Health

LA County to lose millions in state funding for services to the elderly, blind, disabled

The Coordinated Care Initiative funds in-home care for low-income Californians who might otherwise be in a nursing facility.
The Coordinated Care Initiative funds in-home care for low-income Californians who might otherwise be in a nursing facility.
shapecharge/Getty Images

Listen to story

00:55
Download this story 0.0MB

Deep cuts in Governor Jerry Brown’s budget would leave California counties on the hook for millions of dollars for programs that benefit low-income disabled people.

The governor's revised budget announced this week would renew some of that funding – but only temporarily.

In Los Angeles County, the Coordinated Care Initiative provides in-home care for 215,000 elderly, blind, or disabled citizens who might otherwise be in a nursing facility.

The governor’s January budget eliminated the 65 percent of the program’s budget that comes from the state. That would have shifted a $626-million-dollar price tag to counties. The May revised budget walked that back, rolling out a four-year plan for counties to absorb greater costs.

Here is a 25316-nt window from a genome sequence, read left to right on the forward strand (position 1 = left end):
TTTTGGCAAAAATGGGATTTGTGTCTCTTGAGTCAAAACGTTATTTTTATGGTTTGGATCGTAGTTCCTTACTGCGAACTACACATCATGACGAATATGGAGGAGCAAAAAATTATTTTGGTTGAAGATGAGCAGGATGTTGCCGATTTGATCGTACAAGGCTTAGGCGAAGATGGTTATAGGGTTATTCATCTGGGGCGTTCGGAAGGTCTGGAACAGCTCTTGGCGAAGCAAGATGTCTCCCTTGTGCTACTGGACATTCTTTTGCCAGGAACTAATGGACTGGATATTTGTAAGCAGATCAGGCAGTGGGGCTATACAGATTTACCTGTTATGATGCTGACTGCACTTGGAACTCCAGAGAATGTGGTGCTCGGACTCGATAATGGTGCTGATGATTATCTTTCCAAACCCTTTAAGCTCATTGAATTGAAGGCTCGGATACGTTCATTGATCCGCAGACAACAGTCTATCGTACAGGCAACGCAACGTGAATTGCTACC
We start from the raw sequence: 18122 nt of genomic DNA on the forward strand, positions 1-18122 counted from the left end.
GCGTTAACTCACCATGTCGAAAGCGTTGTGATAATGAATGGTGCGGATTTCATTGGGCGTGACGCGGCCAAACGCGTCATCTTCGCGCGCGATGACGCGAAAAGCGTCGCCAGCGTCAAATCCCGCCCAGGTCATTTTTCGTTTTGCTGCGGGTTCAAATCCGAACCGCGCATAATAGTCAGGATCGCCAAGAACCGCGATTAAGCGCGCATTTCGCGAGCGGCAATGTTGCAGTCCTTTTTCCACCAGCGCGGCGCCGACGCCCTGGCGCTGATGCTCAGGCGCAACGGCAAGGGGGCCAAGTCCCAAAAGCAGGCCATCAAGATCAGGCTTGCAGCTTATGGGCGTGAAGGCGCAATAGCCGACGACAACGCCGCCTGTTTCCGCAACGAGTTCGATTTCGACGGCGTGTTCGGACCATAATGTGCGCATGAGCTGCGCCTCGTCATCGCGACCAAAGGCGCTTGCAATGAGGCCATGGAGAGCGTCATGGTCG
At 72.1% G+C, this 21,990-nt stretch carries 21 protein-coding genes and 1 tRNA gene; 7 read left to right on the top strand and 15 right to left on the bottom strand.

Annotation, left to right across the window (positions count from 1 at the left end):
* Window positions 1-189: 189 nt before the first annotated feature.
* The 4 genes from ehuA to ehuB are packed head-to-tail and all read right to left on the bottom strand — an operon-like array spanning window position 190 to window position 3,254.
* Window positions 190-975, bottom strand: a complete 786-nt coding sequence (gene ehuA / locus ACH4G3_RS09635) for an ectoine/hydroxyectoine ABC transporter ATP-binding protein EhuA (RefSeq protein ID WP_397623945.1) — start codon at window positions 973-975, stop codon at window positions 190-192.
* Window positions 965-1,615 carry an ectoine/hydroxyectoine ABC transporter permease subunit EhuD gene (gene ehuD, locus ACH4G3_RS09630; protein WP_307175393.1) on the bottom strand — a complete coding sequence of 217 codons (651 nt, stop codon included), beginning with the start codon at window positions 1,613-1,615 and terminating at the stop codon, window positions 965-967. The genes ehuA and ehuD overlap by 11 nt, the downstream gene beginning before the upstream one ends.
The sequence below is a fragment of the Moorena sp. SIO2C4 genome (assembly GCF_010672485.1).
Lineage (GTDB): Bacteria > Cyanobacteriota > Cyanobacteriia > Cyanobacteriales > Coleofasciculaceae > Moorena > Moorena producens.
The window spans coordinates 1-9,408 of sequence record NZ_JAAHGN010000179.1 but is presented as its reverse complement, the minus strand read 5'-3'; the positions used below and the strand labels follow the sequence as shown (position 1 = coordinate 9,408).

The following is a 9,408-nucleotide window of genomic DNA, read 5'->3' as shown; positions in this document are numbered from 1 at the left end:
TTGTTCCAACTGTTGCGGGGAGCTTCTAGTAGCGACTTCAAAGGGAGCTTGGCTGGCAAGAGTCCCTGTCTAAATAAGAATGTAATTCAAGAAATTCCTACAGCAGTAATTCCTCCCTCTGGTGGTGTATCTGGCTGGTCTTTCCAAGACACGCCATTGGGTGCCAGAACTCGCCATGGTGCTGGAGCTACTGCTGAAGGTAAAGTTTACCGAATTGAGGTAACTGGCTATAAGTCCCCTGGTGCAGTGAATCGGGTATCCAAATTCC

L.A. County will spend $50 million more dollars on the program over the next two years. According to Manuel Rivas, the county's assistant chief executive officer, says that is more manageable than the initial plan, but still leaves the county on the hook.

"It’s good that we are getting some relief and help from the state over the first two years, but we believe that starting year three and beyond, we hit a cliff," says Rivas.

Rivas says the county is working on a plan to make up for the lost state funds. It will likely mean cuts to other county services.